While the vast majority of our Game of the Year awards are all about positivity and highlighting the best parts of the gaming world, time and again there are things that don’t live up to expectations or actions by companies that leave gamers dismayed.
As you’d expect from 2020, there’s more than a few examples to choose from, but in truth, there was only ever going to be one “winner” of this category.
It’s difficult to know where to start with Ubisoft. Things didn’t look so rosy coming into 2020, as the difficult release of Ghost Recon Breakpoint at the end of 2019 forced them to delay pretty much their entire slate of games, but they turned that around and arguably ended the year on a high. The popularity of Assassin’s Creed Valhalla, the appeal of Immortals Fenyx Rising and the offbeat systemic play of Watch Dogs Legion, all coming out within a matter of weeks has turned their gaming fortunes around.
That’s not the story that defined their 2020, though. Things took a darker turn in the summer when allegations of sexual harassment, racism, and homophobia surfaced at Ubisoft, going from a trickle to a flood as more and more former and current staff stepped forward to detail their horrendous experiences at the publisher. The company implemented an anonymous alert system, but all that served was to highlight how badly HR had failed in protecting employees and the rampant misconduct through the editorial team. Senior staff at the publisher have since been removed, including Tommy François, Ashraf Ismail, Maxime Béland, and Serge Hascoët.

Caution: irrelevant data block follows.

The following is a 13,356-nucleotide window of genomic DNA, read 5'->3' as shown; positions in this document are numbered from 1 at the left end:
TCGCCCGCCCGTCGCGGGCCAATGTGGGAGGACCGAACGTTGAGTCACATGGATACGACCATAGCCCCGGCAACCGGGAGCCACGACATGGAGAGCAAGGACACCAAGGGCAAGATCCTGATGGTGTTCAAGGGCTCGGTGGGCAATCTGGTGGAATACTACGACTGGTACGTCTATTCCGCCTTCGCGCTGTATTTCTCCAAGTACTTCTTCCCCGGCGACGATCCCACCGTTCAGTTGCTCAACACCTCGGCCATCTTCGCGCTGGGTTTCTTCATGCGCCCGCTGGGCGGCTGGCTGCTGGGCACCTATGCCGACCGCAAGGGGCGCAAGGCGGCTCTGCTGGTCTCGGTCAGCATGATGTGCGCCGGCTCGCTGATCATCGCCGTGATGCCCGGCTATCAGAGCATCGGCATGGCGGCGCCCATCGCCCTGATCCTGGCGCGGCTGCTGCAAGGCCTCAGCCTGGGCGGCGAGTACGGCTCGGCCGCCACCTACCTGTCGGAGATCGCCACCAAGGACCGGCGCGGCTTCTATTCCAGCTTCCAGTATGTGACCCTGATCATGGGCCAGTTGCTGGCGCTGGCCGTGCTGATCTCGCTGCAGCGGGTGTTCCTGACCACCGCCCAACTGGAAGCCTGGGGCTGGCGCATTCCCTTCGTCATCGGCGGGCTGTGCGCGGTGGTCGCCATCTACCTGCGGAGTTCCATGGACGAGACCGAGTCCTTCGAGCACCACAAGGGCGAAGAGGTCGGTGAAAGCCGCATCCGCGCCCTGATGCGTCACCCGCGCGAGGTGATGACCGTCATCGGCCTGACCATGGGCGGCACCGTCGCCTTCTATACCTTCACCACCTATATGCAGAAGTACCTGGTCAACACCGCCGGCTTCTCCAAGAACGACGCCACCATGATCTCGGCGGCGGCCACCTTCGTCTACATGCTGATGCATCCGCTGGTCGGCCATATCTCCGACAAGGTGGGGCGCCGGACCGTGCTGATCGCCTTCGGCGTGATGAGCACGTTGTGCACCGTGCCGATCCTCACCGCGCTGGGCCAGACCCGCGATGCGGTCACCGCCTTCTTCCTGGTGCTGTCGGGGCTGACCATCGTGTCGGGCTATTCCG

Oh, and then they released Tom Clancy’s Elite Squad with the Black Lives Matter logo used to represent Umbra, the bad guys in the game. The game was created by Ubisoft Owlient, managed by Charlie Guillemot (CEO Yves Guillemot’s son), who graduated university in 2014 and became the studio manager in the same year.
Though the company has made a number of public moves to right the ship, there’s still serious questions about the company’s leadership going forward. Yves Guillemot has pledged to do better in future, but his son’s promotion smacks of nepotism, and it feels unbelievable that he was completely unaware of the actions of those in his inner circle at the top of the company.
Still, the good news is that they have taken steps, adding new roles to promote diversity at the company. There’s also the simple fact that a spotlight has been thrown on the issue, and it’s more likely that issues such as these will be highlighted in future.
Runner Up – Cyberpunk 2077
After years of pent up anticipation and hype, Cyberpunk 2077’s launch was a bit of a calamity. Sure, Cyberpunk 2077 has sold over 13 million copies, and came with glowing reviews (to start with) but at what cost did managing to sneak the game out before Christmas come?
Well, at the cost of console gamers, for one thing. With no pre-release reveal of the base console versions and no advance reviews on console, buyers were left with a nasty surprise of the base PS4 and Xbox One. This coming after CDPR’s Adam Kiciński talking about console performance shortly before launch, saying: